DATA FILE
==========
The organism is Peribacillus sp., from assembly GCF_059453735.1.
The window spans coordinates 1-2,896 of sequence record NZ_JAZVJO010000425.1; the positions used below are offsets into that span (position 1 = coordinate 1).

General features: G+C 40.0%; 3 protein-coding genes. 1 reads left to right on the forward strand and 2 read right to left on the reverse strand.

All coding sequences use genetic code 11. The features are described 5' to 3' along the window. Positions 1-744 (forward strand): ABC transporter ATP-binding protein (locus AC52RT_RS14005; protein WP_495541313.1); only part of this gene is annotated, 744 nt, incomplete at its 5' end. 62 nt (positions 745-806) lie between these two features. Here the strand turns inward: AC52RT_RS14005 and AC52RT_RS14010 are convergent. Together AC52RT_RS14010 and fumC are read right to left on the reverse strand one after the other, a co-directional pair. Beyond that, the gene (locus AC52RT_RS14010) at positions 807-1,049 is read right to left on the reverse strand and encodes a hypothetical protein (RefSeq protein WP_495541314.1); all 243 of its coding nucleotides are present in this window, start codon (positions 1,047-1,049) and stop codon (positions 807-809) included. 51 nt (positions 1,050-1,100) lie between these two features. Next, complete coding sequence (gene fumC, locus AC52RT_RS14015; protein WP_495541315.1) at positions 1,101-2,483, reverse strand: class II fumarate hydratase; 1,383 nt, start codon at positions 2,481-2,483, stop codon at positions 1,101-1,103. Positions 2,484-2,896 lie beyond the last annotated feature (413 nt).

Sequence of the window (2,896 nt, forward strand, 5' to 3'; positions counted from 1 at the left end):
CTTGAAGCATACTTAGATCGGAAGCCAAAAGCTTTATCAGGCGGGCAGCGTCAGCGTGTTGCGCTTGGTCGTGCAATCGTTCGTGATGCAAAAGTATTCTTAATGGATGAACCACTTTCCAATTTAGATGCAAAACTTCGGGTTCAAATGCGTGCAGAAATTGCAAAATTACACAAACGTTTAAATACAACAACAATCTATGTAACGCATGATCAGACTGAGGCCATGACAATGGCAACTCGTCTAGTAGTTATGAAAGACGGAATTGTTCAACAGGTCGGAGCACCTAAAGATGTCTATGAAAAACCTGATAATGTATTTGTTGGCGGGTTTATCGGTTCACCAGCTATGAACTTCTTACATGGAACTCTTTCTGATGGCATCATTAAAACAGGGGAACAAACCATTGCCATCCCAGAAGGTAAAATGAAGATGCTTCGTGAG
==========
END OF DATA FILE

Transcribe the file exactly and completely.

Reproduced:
The organism is Peribacillus sp., from assembly GCF_059453735.1.
The window spans coordinates 1-2,896 of sequence record NZ_JAZVJO010000425.1; the positions used below are offsets into that span (position 1 = coordinate 1).

General features: G+C 40.0%; 3 protein-coding genes. 1 reads left to right on the forward strand and 2 read right to left on the reverse strand.

All coding sequences use genetic code 11. The features are described 5' to 3' along the window. Positions 1-744 (forward strand): ABC transporter ATP-binding protein (locus AC52RT_RS14005; protein WP_495541313.1); only part of this gene is annotated, 744 nt, incomplete at its 5' end. 62 nt (positions 745-806) lie between these two features. Here the strand turns inward: AC52RT_RS14005 and AC52RT_RS14010 are convergent. Together AC52RT_RS14010 and fumC are read right to left on the reverse strand one after the other, a co-directional pair. Beyond that, the gene (locus AC52RT_RS14010) at positions 807-1,049 is read right to left on the reverse strand and encodes a hypothetical protein (RefSeq protein WP_495541314.1); all 243 of its coding nucleotides are present in this window, start codon (positions 1,047-1,049) and stop codon (positions 807-809) included. 51 nt (positions 1,050-1,100) lie between these two features. Next, complete coding sequence (gene fumC, locus AC52RT_RS14015; protein WP_495541315.1) at positions 1,101-2,483, reverse strand: class II fumarate hydratase; 1,383 nt, start codon at positions 2,481-2,483, stop codon at positions 1,101-1,103. Positions 2,484-2,896 lie beyond the last annotated feature (413 nt).

Sequence of the window (2,896 nt, forward strand, 5' to 3'; positions counted from 1 at the left end):
CTTGAAGCATACTTAGATCGGAAGCCAAAAGCTTTATCAGGCGGGCAGCGTCAGCGTGTTGCGCTTGGTCGTGCAATCGTTCGTGATGCAAAAGTATTCTTAATGGATGAACCACTTTCCAATTTAGATGCAAAACTTCGGGTTCAAATGCGTGCAGAAATTGCAAAATTACACAAACGTTTAAATACAACAACAATCTATGTAACGCATGATCAGACTGAGGCCATGACAATGGCAACTCGTCTAGTAGTTATGAAAGACGGAATTGTTCAACAGGTCGGAGCACCTAAAGATGTCTATGAAAAACCTGATAATGTATTTGTTGGCGGGTTTATCGGTTCACCAGCTATGAACTTCTTACATGGAACTCTTTCTGATGGCATCATTAAAACAGGGGAACAAACCATTGCCATCCCAGAAGGTAAAATGAAGATGCTTCGTGAG